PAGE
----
Welcome to Your Digital Path to Success

When Building Your Website

13 Aug
2008

When designing your website and deciding on what to portray your business as, first ask yourself what your website should be about. It sounds good in your head, but it’s a good idea to actually write it out. Before you know it, you may end up with pages of what your site is about, however, you need to be able to explain what it is you do in a single sentence.

It’s difficult if your site does many things, but if you are able to break your story down to a single sentence, you will then be able to focus on what to portray to your audience. Google does more than act as a major search engine, but they focus on that and allow all other aspects to fall in place. Walmart – their slogan is “Save money. Live better.” They stick to that by providing some of the lowest prices in retail.

When building your online business, always keep the “What’s in it for me” mindset. Whatever it is you want your visitors/clients to do, what do they get out of it? Why should they subscribe to your newsletter? Why should they buy from you? Why should they call you? Why should they do anything with you?

There should be a clear benefit of what it is they’ll get out of it. Let’s face it. Time is money. People no longer care that registration is free or that the newsletter is free. Whoopty-do! They get dozens of emails a day full of spam for free. A concise and clear message needs to be explained to them that they will be better off doing whatever it is with you than with anyone else.

As written in my ebook, The Hidden Secrets Revealed (it’s free for download in my forum, btw), “the appearance triggers the visitor’s interest and the content keeps the visitor’s attention.” So it’s not only important to decide on how your site looks and feels to your visitors, but how the content reaches out to them.

You could have the most beautiful website in the entire universe, but if your content is poorly written I can only guarantee you 1 thing – they will leave. What’s funny is, some of the most successful sales letter to date have some of the ugliest colors as their background.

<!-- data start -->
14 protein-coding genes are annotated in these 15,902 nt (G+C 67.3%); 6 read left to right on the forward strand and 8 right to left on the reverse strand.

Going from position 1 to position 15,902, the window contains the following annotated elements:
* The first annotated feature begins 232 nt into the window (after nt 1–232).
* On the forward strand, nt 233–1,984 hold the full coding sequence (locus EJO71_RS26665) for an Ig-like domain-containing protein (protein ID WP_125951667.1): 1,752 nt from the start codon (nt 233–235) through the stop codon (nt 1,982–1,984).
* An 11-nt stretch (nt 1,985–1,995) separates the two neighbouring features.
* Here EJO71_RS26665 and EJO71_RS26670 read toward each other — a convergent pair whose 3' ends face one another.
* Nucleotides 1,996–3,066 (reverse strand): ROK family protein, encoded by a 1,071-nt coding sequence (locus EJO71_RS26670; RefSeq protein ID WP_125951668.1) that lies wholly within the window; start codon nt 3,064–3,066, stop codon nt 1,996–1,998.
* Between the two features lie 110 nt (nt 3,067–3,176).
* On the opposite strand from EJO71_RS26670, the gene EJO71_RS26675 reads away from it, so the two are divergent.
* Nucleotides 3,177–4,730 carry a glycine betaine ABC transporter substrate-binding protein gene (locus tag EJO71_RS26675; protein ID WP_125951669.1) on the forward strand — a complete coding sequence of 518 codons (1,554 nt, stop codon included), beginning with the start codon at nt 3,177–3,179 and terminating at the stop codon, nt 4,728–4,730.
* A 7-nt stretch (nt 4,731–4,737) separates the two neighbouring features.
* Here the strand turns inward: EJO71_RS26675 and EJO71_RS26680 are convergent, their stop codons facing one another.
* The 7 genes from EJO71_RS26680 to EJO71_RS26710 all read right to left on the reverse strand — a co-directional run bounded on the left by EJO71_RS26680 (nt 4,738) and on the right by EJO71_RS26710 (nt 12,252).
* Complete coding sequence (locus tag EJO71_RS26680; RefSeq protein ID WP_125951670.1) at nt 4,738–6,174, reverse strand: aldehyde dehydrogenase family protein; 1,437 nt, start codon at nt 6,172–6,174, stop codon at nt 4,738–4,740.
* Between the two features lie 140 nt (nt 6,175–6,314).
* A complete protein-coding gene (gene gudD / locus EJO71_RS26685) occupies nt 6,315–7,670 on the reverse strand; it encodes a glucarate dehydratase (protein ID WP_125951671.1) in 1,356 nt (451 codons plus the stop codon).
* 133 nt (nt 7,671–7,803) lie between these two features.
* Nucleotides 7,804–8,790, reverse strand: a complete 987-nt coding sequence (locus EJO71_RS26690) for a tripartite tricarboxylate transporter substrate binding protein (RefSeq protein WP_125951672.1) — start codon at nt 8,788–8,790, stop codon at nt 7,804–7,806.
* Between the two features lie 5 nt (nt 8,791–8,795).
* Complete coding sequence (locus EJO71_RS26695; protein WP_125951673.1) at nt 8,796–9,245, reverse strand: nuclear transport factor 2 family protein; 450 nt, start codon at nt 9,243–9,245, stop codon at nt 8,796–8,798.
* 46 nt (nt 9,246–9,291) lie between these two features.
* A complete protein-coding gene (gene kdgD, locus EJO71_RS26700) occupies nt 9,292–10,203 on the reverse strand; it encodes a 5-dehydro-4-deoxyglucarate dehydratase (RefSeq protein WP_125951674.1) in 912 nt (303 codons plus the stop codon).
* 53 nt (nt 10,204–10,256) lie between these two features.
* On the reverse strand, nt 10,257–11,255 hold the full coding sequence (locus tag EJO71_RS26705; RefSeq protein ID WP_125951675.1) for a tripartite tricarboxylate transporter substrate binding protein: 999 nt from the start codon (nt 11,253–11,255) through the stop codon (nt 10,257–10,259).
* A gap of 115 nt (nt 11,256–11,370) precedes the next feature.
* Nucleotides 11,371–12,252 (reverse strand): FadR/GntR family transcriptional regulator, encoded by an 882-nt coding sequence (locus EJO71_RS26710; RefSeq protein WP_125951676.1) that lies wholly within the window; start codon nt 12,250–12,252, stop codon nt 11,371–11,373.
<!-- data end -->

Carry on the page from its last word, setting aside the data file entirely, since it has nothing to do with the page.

Why it works: 1) The ugliness trigger’s the visitor’s interest – ‘wow, this page is ugly, what could they  be saying?‘ 2) The content was so compelling that it kept the visitor’s attention.

Stick with that principle.

More to say another day.

Kevin Lam
author

Kevin Lam is a self-taught internet marketer, web developer and traffic conversion expert that started since he was 17 in 2000. Even throughout his 5 years in the Navy, Kevin continued to hone his skills. Kevin now owns multiple digital companies including a Strategic, Digital Marketing Firm, a Sales Funnel Concierge Service, General Support Company and other digital products.

2 Comments

  1. Mitch Powell | August 13, 2008 at 10:27 pm

    Point well taken about the ugliness factor.

    Sometimes, a website with lots of white space, and beautiful, shiny, big buttons can actually detract from the message on the page; particularly if the message is void of any obvious benefits to the reader.

    One thing I’d like to add: if that single sentence you distilled into your initial “elevator speech” doesn’t amount to anything people are actually buying; and you don’t feel in your gut that it’s a trend that has yet to have its day, then you’re going to be working way too hard at it to make it worth your while.

    Fish where the fish are biting.

  2. Kevin Lam | August 14, 2008 at 6:20 am

    All I can say is, “agreed.”

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